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What Determines an Unfit Parent in Oklahoma?

Typically, divorcing parents want to spend as much time as possible with their children as possible, and Oklahoma courts operate under the assumption that the most ideal situation is when a child can maintain contact with both parents. However, in some cases there may be uncertaintiy regarding whether it is truly in the child's best interests to remain with one parent, the court must decide whether that parent is fit for custody.

If you have been accused of being an unfit parent or if you fear your former spouse is unable to provide a safe home for your child, it's important to understand what makes a parent unfit for custody.

How Does Oklahoma Determine the Best Interests of a Child?

In all child custody cases, the courts priority is on the child’s best interests. Every custody and visitation decision must have the goal of providing the child with a home that will promote their safety, physical and mental health, happiness, as well as the proper emotional development necessary to grow into a healthy adult. Generally, Oklahoma courts prefer when both parents can maintain a relationship with their child, but must consider the unique factors of each case to determine what the ideal custody and visitation arrangement.

The Oklahoma Appeals Court outlines several factors that family courts must weigh carefully in order to determine whether a particular custody decision will be in the best interests of the child. These factors include:

  • The child's wishes.
  • The child's physical needs.
  • The child's emotional needs.
  • Whether the the child is in danger.
  • The parent's plans for the child.
  • The overall stability of each parent’s home.
  • Whether there are any acts or failures that could indicate the parent-child relationship is improper as well as excuses for the improper relationship.
  • What programs are in place to help restore the parent-child relationship?
  • What are the overall parenting abilities of the parent seeking custody?

Determining Parental Unfitness in Oklahoma

After carefully weighing the child’s best interests, Oklahoma courts will award child custody and visitation to the best person (or persons) available to provide for the child’s needs. In most cases, both parents are considered unless there is evidence that one of the parents is unfit. Since parental fitness is such a serious matter, with enormous implications for both the parent’s and the child’s future, the evidence must be both clear and convincing that it is not in the child’s best interests to remain in the care of the parent.

In Oklahoma, the law presumes parental fitness unless one of the following situations exists:

  • Registered sex offender. During an Oklahoma City child custody dispute, the courts will determine if either parent has ever been convicted of a sexual offense. If a parent—or an individual living with that parent—is a registered sex offender, the court will presume that remaining with that parent is not in the child’s best interests.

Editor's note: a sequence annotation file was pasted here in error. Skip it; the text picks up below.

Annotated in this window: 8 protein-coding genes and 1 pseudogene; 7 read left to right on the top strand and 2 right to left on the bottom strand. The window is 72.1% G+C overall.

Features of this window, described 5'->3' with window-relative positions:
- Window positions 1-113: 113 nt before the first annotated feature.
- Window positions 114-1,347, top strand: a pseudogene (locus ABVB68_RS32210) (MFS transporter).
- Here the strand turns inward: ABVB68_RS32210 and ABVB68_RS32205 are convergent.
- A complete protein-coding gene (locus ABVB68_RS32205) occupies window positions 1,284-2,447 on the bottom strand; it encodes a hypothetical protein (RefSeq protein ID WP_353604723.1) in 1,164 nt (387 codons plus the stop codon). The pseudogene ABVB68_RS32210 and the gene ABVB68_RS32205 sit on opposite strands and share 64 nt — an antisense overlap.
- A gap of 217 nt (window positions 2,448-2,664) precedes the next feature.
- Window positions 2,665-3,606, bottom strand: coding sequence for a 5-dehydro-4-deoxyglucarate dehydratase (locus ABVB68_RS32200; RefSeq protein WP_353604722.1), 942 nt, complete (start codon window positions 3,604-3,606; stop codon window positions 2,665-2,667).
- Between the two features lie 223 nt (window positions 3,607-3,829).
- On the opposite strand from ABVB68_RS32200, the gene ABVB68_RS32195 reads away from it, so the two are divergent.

• Conviction for crimes against children. Oklahoma family court will also determine whether either parent or an individual residing with them has been convicted of a crime against children. Offenses such as child sexual abuse, child pornography, incest, rape, child abuse, kidnapping, child endangerment, and more can lead to a declaration of parental unfitness.
  • Domestic abuse. The Oklahoma legislature has recently enacted legislation that declares that if a parent, or a person living with that parent, has been convicted of domestic abuse within the past five years, that parent is likely unfit to care for their children. This assumption can be rebutted—particularly if the other parent has made false allegations to influence the outcome of the child custody hearing—but will require an Oklahoma City family law attorney’s assistance.
  • Dependence on drugs or alcohol. Oklahoma courts are required to determine if either parent is dependent on drugs or alcohol. If dependence can be proven in court, the courts will presume remaining with that parent is not in the child’s best interests.
  • Foreseeable risk of material harm. This category serves as a catch-all provision that allows the courts to cite any other potential risk that harm could come to the child due to a parent gaining custody. Defense against this provision is tricky and best handled by a skilled Oklahoma City custody attorney.

Seek the Help of a Norman Family Law Attorney

Whether your former spouse has alleged that you are an unfit parent or you harbor fears that they will not act in the best interests of your child, you must secure the services of an experienced Norman child custody attorney. With professional guidance, you can seek to protect your custody rights or identify clear and consistent evidence that your child should remain in your care.

If you are in a child custody dispute, call Redhawk Law at (405) 266-5072 to schedule an initial consultation for your Oklahoma custody case.

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